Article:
To this day, the Trump administration has supplied no proof whatsoever that Assad’s forces released the chemical agents. Syria’s air force did strike an opposition target, but there is no evidence they dropped chemical weapons. Rather, the chemicals evidently belonged to the terrorists on the ground. Peter Ford, former British ambassador to Syria, explains this important distinction:
British journalist Tom Duggan, who lives in Damascus, confirms that view:
Why didn’t Trump wait to get his facts straight before committing an act of war?
4. The United States was not attacked
The U.S. military’s purpose is to defend America. Its mission is not to go around the planet and punish people the President doesn’t like, or right other countries’ wrongs, real or imagined. U.S. has enough problems to handle at home; Trump knows this well – his campaign was largely based on that message.
5. The chemical agents could not have been sarin gas
Patrick Lang, a former colonel in the Defence Intelligence Agency, says the U.S. missile strikes were “based on a lie”. Among many other points he makes, he observes: “We know it was not sarin. How? Very simple. The so-called ‘first responders’ handled the victims without gloves. If this had been sarin they would have died. Sarin on the skin will kill you. How do I know? I went through ‘Live Agent’ training at Fort McClellan in Alabama.”
6. Investigative journalist Seymour Hersh had already determined that when Assad was previously accused of using sarin gas, it was a false flag orchestrated by anti-Assad forces to provoke U.S. intervention.
You can read about Hersh’s findings here.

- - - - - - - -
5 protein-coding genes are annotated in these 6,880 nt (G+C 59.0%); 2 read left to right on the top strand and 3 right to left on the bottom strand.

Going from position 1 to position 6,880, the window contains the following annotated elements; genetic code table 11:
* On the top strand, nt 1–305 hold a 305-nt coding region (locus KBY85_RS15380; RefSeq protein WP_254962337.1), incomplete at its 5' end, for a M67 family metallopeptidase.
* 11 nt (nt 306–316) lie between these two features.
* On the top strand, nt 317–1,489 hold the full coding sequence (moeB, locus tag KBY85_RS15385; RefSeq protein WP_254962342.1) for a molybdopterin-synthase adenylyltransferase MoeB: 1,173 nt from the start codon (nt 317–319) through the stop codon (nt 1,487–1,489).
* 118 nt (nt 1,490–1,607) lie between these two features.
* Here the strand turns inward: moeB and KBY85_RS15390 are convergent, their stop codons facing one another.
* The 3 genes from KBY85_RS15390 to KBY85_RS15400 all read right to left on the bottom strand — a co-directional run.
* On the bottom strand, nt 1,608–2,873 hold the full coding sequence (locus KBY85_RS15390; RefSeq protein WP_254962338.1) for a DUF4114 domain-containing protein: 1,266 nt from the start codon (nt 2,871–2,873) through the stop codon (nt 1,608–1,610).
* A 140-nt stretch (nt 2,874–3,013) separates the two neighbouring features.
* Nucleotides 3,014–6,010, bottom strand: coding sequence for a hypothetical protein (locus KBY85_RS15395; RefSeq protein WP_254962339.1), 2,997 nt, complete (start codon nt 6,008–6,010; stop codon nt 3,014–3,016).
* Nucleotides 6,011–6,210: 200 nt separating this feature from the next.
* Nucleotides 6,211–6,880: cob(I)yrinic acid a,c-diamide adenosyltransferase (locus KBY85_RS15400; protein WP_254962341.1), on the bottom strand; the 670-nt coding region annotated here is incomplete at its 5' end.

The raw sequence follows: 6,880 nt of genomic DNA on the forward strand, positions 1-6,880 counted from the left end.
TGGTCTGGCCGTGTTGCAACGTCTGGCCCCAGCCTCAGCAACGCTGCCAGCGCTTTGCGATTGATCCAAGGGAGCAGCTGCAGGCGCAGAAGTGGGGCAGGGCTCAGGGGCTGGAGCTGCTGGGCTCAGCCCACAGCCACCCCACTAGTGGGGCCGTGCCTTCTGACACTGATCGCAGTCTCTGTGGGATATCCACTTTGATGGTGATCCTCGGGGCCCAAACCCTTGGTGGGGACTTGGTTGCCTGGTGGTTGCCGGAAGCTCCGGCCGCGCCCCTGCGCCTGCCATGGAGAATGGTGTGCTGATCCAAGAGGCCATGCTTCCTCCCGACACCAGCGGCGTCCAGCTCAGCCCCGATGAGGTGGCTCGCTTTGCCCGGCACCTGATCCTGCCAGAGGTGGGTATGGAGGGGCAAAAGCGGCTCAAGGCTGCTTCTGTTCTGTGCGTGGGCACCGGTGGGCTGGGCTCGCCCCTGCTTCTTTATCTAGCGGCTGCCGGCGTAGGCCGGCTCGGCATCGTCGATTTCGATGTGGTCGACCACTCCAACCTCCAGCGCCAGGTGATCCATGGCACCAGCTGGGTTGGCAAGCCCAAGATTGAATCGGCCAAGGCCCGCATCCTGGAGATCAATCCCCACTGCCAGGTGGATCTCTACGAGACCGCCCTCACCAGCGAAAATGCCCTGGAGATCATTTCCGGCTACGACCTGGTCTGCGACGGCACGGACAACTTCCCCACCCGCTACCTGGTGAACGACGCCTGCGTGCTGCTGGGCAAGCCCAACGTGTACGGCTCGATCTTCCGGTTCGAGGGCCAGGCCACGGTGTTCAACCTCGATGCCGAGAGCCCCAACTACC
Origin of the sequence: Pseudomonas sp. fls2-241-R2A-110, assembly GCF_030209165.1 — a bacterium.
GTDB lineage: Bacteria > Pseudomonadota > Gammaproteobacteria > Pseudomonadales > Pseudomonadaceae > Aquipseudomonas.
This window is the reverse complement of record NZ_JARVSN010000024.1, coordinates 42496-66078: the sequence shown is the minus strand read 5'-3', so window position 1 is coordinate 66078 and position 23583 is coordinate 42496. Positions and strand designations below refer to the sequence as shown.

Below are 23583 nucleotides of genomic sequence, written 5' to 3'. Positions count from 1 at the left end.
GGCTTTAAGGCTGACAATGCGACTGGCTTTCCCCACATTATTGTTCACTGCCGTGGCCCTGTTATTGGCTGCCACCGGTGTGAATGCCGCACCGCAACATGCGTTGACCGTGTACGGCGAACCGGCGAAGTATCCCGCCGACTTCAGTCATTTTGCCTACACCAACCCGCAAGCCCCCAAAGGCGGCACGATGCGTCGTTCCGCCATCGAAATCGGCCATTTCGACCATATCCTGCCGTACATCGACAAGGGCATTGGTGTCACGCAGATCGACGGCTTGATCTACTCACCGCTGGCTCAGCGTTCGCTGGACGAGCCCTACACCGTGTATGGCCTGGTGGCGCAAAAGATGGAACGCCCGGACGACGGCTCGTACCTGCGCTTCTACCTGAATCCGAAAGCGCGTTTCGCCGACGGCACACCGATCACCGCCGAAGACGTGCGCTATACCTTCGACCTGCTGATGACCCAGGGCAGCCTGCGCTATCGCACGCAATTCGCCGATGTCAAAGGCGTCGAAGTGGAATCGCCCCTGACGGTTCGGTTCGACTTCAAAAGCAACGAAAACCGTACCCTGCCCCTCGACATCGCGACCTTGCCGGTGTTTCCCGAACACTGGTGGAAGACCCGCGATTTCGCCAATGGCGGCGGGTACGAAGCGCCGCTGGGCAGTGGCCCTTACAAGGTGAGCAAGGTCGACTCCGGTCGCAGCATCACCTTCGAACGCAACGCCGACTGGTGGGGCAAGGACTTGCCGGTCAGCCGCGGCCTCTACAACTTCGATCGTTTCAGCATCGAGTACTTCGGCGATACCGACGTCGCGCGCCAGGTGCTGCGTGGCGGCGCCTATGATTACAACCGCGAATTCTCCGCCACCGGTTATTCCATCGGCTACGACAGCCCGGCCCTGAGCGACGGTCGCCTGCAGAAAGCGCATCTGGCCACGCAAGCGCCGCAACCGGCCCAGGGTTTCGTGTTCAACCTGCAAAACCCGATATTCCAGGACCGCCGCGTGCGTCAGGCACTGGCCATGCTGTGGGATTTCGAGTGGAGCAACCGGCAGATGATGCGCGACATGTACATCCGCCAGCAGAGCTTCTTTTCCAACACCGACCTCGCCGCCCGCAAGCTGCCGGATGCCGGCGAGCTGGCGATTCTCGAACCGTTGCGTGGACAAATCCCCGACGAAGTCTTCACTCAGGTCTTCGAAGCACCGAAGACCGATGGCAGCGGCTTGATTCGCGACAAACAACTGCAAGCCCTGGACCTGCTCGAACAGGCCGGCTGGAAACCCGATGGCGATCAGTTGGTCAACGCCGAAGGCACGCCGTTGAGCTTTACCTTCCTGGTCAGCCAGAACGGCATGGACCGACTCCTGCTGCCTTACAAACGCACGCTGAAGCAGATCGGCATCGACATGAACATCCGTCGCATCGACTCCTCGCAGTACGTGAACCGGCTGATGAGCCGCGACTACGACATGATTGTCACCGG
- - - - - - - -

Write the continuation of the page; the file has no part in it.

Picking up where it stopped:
7. In 2013, Britain’s Daily Mail reported:
8. Assad had no motive to use chemical weapons on his people
The Syrian military, with Russia’s help, had recently won a major victory in Aleppo over the terrorists. This war has been going on for years, and during that time Assad never once deployed chemical weapons on the battlefield. Why, then, on the brink of final victory, would he suddenly decide to use them against civilians, knowing full well this would invite military intervention from the West? When determining the perpetrator of a crime, a critical question is: Who benefitted? ISIS and Al Qaida benefitted.
9. Immediately after the U.S. strike on Shayrat Air Base, ISIS launched a new offensive in the neighboring region
Thus, for all practical purposes, Trump launched a flank attack in support of Islamic extremists – the very forces he came to power vowing to oppose.
10. If Syria was really storing chemical weapons at the targeted airbase, then attacking it with missiles made absolutely no sense
Think about it. Supposedly Trump was reacting to reports that civilians were killed by chemical weapons. Yet if the airbase stockpiled such weapons, then U.S. missiles striking those depots would release the chemicals into the atmosphere, killing more civilians. One does not dismantle weapons of mass destruction by exploding them. This means one of two things; either: (1) Trump’s military advisors are remarkably inept; or (2) (more likely) his advisors were fully aware the airbase housed no chemical weapons.
Read the next part of this article
December 19, 2017